Quick wins and Quiet Revolutions in Indonesia’s education system
In schools across the Semarang region of Indonesia, a small revolution is taking place.
Students, parents and head teachers are coming together for the first time to challenge poor school facilities and teacher performance via Cek Sekolah Ku (Check my School), an online platform that publicises school budgets, allows students to highlight teacher absenteeism, and reports issues directly to the Department of Education.
The platform has already seen success in other countries and, in Semarang, is run as a joint project between the Affiliated Network for Social Accountability in East Asia and the Pacific and the Government's Department of Education.
Making All Voices Count's Lucy von Sturmer visited schools in the region to ask them how Cek Sekolah Ku is working on the ground.
To get people on board, you need to show success - and fast
SMP 41 secondary school was chosen by project lead Rosihan Widi Nugroho to launch the platform in Semarang.
But, despite picking a school where the principal was known for welcoming change, launching any new project is an uphill battle - and SMP 41's Principal Nurwahidah was wary about embracing a platform which revealed the school's budget data and encouraged students to question and report on teachers.
Rosihan knew he had to work hard to gain her trust: he needed a quick win.
Walking around the school grounds, Rosihan noticed the school's toilet was too small and had no roof - and spotted an opportunity.
He uploaded a picture of the toilet on the Cek Sekolah Ku platform. This alerted the district’s Head of Education and, within a week, the toilet was fixed.
“This small, visible change inspired the whole school to start using the platform,” says Principal Nurwahidah. “I now tell my students: if you see something wrong, send a complaint to Cek Sekolah Ku so we can get it fixed!”
Students need both support and safe spaces in order to question authority
The Cek Sekolah Ku platform has also become an active part of the students’ daily lives, and the school's IT classes include training on how to access the site and lodge questions.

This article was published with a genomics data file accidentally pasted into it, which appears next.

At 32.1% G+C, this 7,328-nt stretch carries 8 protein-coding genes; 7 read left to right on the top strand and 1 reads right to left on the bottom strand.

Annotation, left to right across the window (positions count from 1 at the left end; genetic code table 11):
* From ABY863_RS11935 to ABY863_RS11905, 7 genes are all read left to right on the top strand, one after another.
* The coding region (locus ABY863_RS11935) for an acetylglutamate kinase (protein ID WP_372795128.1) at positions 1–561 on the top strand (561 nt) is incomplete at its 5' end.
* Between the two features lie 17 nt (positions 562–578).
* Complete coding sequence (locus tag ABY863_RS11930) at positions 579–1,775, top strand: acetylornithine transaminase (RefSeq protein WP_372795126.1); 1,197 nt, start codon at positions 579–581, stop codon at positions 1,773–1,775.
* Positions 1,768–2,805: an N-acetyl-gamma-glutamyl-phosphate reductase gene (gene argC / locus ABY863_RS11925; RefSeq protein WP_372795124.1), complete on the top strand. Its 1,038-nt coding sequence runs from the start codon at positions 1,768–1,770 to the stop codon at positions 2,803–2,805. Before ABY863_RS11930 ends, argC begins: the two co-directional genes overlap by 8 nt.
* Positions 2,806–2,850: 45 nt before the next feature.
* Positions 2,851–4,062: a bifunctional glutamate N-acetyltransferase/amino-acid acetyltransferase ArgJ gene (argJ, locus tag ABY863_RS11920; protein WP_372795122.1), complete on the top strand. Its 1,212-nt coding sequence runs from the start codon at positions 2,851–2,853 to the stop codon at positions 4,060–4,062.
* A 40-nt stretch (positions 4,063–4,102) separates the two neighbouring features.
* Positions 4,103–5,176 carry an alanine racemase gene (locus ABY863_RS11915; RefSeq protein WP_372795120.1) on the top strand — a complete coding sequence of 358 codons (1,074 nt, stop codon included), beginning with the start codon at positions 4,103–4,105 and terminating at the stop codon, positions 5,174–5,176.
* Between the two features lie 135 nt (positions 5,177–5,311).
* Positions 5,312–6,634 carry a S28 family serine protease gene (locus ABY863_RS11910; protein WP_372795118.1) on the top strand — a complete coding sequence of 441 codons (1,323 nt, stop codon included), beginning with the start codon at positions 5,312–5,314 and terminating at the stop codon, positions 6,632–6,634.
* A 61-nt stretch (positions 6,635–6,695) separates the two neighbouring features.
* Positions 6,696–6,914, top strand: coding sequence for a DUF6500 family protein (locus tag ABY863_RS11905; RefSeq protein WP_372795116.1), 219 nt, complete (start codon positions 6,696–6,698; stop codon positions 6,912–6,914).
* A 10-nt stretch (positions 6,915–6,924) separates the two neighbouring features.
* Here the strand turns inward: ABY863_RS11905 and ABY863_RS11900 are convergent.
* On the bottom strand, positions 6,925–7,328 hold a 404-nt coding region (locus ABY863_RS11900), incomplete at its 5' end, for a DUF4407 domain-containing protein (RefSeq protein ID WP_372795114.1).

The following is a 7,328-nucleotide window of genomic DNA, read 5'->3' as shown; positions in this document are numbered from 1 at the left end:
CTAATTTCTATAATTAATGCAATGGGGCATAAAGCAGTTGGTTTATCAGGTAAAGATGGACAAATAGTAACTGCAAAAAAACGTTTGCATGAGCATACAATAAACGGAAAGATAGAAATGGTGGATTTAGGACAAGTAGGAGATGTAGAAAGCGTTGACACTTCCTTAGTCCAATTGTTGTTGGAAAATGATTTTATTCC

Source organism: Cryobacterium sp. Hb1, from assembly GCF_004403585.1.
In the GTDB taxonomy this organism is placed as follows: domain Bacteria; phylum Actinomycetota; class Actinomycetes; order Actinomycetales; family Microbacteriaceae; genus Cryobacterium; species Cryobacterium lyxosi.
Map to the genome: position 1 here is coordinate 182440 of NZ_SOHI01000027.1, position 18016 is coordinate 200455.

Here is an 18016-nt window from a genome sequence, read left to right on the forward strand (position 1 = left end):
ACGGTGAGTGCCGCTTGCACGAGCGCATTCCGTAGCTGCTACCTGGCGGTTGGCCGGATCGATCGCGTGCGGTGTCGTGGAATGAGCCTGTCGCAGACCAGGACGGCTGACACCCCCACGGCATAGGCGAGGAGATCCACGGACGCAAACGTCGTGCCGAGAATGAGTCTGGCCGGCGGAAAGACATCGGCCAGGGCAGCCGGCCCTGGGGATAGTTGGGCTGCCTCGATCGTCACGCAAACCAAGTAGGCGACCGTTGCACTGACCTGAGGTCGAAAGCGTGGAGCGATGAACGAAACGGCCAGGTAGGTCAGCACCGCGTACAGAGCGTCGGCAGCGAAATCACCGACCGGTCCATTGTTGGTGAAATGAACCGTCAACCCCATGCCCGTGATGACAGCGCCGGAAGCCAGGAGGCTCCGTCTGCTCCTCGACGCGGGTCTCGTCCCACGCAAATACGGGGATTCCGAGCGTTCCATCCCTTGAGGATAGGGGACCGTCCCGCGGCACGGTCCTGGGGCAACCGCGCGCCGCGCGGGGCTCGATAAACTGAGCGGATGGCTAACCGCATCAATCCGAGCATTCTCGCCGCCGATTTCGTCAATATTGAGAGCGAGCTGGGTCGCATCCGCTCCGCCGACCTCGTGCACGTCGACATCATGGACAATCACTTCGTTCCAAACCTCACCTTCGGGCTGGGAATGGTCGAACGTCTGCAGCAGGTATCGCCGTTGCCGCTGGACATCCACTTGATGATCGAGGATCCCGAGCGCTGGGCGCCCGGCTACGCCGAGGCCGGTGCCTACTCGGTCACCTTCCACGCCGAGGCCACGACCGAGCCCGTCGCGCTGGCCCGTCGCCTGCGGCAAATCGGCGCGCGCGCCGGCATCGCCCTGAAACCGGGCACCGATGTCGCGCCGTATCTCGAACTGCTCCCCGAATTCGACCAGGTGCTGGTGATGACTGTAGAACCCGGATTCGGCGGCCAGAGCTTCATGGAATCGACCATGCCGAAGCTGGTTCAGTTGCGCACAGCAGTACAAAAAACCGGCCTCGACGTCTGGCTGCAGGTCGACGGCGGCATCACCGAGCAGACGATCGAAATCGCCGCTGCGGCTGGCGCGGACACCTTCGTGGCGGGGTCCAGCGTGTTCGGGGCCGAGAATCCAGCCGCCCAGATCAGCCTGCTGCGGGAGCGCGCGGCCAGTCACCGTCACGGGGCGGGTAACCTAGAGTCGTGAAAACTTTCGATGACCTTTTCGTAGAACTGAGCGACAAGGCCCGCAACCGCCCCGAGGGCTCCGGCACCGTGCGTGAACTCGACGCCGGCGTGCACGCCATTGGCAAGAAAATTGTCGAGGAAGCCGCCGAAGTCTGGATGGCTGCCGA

Rian Pratana (above right), age 14, says that the platform feels like a safe space.
“If I couldn’t give feedback here, I wouldn’t know where to do it.”
Aisyah Dini (above left), also says she’s noticed that since the school began using the platform, teachers are now always on time and much more engaged in their lessons.
She points to recent examples of complaints that have been logged on the platform and brought quick responses from the school - including fans for every classroom and new desks replacing the old ones that were rotten with woodworm.
The right information can turn ‘feelings of concern’ into actionable complaints
Just down the road, at SMP 22 elementary school in Semarang, parents said that they were concerned for years that teachers’ requests for ‘voluntary’ payments were actually fraud, but had no proof that anything was being done wrong.
“Teachers kept asking us for money on an almost daily basis. They said it’s for a refurbished prayer room, an outdoor excursion, or new equipment, but we were frustrated with these on-going demands. These we’re not really voluntary, because the teachers would stand by the donation box and the students felt intimidated not to pay.” – Parents Committee, SMP 22
But, using the budget information on Cek Sekolah Ku, the Parents’ Committee was able to see just how much funding was coming into the school and what it was being spent on – helping to highlight where these ‘requests’ were actually already covered by the school’s budget.
At the monthly Cek Sekolah Ku meetings, where parents, school leadership and education department discuss reports lodged on the platform, the Parents' Committee finally felt they could raise the issue, using the school's budget information to back up their complaint.
“The teachers defended the requests saying there were teaching the students generosity... but after this meeting the requests stopped.”
We're changing minds - one toilet at a time
The changes in schools may be small, but the changes in attitudes of parents, teachers, students and the education authority is significant.
Sujono Soedjono, Education Agency Secretary, responsible for all 400 schools in the city explains
“We used to receive complaints in a wooden box; now it’s an online platform - it feels like a very big difference."
And the small victories really do seem to be adding up to big changes.
This blog is one of a series of articles highlighting some of the new voices that are emerging in Indonesia’s quest for better governance, showing how school children, university students and women are speaking up about issues that affect them.